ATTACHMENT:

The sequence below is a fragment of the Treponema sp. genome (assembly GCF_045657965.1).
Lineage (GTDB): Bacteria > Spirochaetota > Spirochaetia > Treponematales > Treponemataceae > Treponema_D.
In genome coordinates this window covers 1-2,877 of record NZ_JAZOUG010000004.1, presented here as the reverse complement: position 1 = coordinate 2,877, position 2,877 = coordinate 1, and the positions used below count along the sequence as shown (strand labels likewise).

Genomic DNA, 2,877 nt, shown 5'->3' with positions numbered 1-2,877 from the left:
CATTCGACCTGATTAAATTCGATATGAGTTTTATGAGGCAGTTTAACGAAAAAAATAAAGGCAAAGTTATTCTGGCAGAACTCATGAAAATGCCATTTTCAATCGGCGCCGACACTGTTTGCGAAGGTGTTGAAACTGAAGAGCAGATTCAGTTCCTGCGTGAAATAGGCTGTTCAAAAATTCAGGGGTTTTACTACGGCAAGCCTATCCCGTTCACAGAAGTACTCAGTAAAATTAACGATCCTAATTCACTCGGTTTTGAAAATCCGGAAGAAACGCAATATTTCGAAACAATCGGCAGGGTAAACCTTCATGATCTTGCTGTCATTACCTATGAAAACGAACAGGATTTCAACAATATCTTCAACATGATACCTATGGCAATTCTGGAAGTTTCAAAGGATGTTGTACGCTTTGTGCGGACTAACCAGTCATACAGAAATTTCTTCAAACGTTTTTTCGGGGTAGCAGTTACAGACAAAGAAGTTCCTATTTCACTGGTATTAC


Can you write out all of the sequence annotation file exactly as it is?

The sequence below is a fragment of the Treponema sp. genome (assembly GCF_045657965.1).
Lineage (GTDB): Bacteria > Spirochaetota > Spirochaetia > Treponematales > Treponemataceae > Treponema_D.
In genome coordinates this window covers 1-2,877 of record NZ_JAZOUG010000004.1, presented here as the reverse complement: position 1 = coordinate 2,877, position 2,877 = coordinate 1, and the positions used below count along the sequence as shown (strand labels likewise).

Genomic DNA, 2,877 nt, shown 5'->3' with positions numbered 1-2,877 from the left:
CATTCGACCTGATTAAATTCGATATGAGTTTTATGAGGCAGTTTAACGAAAAAAATAAAGGCAAAGTTATTCTGGCAGAACTCATGAAAATGCCATTTTCAATCGGCGCCGACACTGTTTGCGAAGGTGTTGAAACTGAAGAGCAGATTCAGTTCCTGCGTGAAATAGGCTGTTCAAAAATTCAGGGGTTTTACTACGGCAAGCCTATCCCGTTCACAGAAGTACTCAGTAAAATTAACGATCCTAATTCACTCGGTTTTGAAAATCCGGAAGAAACGCAATATTTCGAAACAATCGGCAGGGTAAACCTTCATGATCTTGCTGTCATTACCTATGAAAACGAACAGGATTTCAACAATATCTTCAACATGATACCTATGGCAATTCTGGAAGTTTCAAAGGATGTTGTACGCTTTGTGCGGACTAACCAGTCATACAGAAATTTCTTCAAACGTTTTTTCGGGGTAGCAGTTACAGACAAAGAAGTTCCTATTTCACTGGTATTAC